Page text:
Most pterosaur fossils are incomplete, crushed and disarticulated. By contrast, Pterodactylus scolopaciceps BSP 1937 I 18 (Broili 1938, P. kochi n21 of Wellnhofer 1970, 1991, Fig. 1) is just the opposite, complete, uncrushed and articulated. Yesterday we looked at the presence of vestigial manual digit 5.
Today we’ll look at the wingtip unguals. Check out this image (Fig. 2) to see if you can find them first. They are no deeper than the distal joint of m4.4.
And here’s the color-coded interpretation of m4.4 and the ungual m4.5 for both wings.
Traditional paleontology reports the ungual is missing from the wingtip of pterosaurs. Here is evidence to the contrary. These images also document the lack of preparation around the wing ungual. We also saw a great little wing ungual on a Pterodactylus cast from a Dublin museum two days ago. So they’re often seen, not often uncovered when buried.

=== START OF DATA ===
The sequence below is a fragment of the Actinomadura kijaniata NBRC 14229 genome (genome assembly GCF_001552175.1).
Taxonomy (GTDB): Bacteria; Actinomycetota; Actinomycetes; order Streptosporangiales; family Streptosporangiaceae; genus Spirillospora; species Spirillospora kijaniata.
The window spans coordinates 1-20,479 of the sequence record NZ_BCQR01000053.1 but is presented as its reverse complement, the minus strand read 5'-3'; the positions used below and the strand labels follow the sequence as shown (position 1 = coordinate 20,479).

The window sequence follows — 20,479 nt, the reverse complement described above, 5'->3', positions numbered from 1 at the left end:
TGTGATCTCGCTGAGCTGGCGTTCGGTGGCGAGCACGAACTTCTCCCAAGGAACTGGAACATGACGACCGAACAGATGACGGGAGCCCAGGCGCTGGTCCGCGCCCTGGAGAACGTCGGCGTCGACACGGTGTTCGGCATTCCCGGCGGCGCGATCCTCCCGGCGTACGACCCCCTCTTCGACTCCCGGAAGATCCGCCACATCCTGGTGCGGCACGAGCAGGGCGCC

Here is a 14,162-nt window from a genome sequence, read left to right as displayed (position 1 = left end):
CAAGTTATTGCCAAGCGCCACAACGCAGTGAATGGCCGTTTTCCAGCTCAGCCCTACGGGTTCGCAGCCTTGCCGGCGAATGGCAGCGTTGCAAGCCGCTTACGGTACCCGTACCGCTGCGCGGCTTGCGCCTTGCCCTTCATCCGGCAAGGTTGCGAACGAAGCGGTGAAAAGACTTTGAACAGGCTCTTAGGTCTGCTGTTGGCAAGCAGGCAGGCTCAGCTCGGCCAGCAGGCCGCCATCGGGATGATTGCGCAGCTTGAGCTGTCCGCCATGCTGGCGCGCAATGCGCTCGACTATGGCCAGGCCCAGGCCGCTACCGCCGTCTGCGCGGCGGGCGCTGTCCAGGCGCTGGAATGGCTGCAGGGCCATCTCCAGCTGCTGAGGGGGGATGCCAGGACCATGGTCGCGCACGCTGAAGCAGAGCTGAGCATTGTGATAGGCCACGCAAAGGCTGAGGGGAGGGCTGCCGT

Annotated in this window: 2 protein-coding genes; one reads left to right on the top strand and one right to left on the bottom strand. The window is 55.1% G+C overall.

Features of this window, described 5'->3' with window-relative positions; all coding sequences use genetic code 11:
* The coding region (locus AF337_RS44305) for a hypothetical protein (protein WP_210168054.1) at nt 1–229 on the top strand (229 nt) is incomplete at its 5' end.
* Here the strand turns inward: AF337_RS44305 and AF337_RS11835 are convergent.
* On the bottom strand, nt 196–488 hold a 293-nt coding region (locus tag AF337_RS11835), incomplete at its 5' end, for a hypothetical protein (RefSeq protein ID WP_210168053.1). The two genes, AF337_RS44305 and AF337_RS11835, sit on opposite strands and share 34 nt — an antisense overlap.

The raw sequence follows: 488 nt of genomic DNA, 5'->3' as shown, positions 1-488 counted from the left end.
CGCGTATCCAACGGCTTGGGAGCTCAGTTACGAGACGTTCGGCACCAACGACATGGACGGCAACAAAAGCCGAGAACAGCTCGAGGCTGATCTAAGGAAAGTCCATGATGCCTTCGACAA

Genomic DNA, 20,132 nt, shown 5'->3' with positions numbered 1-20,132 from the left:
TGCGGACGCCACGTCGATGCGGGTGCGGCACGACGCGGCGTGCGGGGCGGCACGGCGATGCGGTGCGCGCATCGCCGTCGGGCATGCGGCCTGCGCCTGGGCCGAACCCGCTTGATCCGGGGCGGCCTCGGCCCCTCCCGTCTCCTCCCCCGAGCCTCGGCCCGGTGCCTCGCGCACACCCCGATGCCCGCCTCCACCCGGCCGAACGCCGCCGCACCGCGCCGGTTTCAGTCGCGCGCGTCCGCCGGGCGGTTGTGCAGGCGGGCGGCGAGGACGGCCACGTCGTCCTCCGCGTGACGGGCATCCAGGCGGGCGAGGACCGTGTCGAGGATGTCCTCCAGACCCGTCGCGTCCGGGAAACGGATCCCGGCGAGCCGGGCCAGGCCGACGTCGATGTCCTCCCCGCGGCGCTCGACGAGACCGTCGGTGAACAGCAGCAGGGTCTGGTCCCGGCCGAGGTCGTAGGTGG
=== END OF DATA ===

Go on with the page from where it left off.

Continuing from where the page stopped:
Tomorrow we’ll take another look at n21, a perfect Pterodactylus, focusing on the presence of a distinct naris.
As always, I encourage readers to see specimens, make observations and come to your own conclusions. Test. Test. And test again.
Evidence and support in the form of nexus, pdf and jpeg files will be sent to all who request additional data.
Broili F 1938. Beobachtungen an Pterodactylus. Sitz-Bayerischen Akademie der Wissenschaten, zu München, Mathematischen-naturalischenAbteilung: 139–154.
Wellnhofer P 1970. Die Pterodactyloidea (Pterosauria) der Oberjura-Plattenkalke Süddeutschlands. Abhandlungen der Bayerischen Akademie der Wissenschaften, N.F., Munich 141: 1-133.